This article was originally featured in Forbes on July 25th, 2022.
From Sequoia Capital proclaiming that “money is no longer free” to SoftBank cutting startup investment by nearly 75%, it’s clear that the growth-at-all-costs mentality that dominated the startup scene for the last decade is now officially a thing of the past. In its place arose capital efficiency, paths to profitability and sustainable growth.
In short, businesses need to do more with less. Slashing budgets and stretching every dollar can be painful, but companies agile enough to adapt to this new environment of intense financial discipline will likely survive what should be an uncertain economic environment for the next 18 to 24 months. But what does “doing more with less” actually look like? You could do worse than the 2002 Oakland Athletics, as a prime example.
Moneyball became a cultural phenomenon for reasons beyond Brad Pitt’s aw-shucks persona. The book and subsequent film were both colossal hits because they brought to life one of the greatest business success stories of the 21st century. Thanks to the innovative work of Bill James, a trailblazer in the sabermetric community, Billy Beane and the Oakland Athletics’ front office parsed baseball data in such a way that they were able to find value where no one else did. The result was one of the lowest “cost per win” ratios in modern Major League Baseball history—the epitome of doing more with less.
With the global economy facing unrelenting inflation and an increasingly pessimistic outlook, companies are scrambling to cut costs amid an uncertain economic backdrop. Whether it’s the business of baseball, a Fortune 500 company or an up-and-coming startup, cost-saving opportunities exist if you know where to look. In the world of procurement, tech spend per employee (TSE) has become an increasingly important fiscal metric to understand because it sits at the intersection of businesses’ two largest line items: their headcounts and software spend.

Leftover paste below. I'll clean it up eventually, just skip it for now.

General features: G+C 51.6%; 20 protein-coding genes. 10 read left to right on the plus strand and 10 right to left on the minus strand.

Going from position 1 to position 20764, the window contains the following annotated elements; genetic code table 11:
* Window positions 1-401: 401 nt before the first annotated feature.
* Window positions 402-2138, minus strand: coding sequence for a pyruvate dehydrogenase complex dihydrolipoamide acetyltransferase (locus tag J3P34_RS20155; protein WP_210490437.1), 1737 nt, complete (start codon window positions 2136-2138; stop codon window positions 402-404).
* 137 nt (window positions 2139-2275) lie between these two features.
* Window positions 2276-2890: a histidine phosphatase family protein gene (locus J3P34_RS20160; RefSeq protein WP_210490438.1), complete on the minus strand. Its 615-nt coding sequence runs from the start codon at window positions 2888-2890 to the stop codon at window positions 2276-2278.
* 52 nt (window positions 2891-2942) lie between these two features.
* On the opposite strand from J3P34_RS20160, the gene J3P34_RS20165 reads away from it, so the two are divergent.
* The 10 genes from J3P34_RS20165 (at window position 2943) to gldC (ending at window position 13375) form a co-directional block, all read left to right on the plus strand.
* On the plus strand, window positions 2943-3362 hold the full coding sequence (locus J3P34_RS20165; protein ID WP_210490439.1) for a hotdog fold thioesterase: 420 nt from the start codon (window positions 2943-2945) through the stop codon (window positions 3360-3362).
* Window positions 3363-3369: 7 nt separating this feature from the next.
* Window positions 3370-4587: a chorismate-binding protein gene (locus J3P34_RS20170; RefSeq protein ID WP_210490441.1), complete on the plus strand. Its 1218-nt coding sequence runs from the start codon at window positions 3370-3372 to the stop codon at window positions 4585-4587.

Reining in your TSE can be an enormous opportunity, not just by saving money but by lasering in on the significant opportunity costs incurred by ad hoc, DIY procurement. Most companies, particularly organizations under 600 or 700 employees, often don’t have dedicated procurement teams in place. In startup circles, in particular, this function is usually managed by committee via some combination of finance, IT and operations. Without a single department owning the process, this indirect spend, which can account for up to 18% of revenue in some industries, according to McKinsey analysts, can spiral out of control. This is the inherent risk of an ad hoc procurement approach.
Taking on the hard and soft cost savings of your ad hoc software procurement could be the most strategic move you make this quarter, but it has to start with a holistic understanding of the pitfalls of this approach.
Hard Costs: Money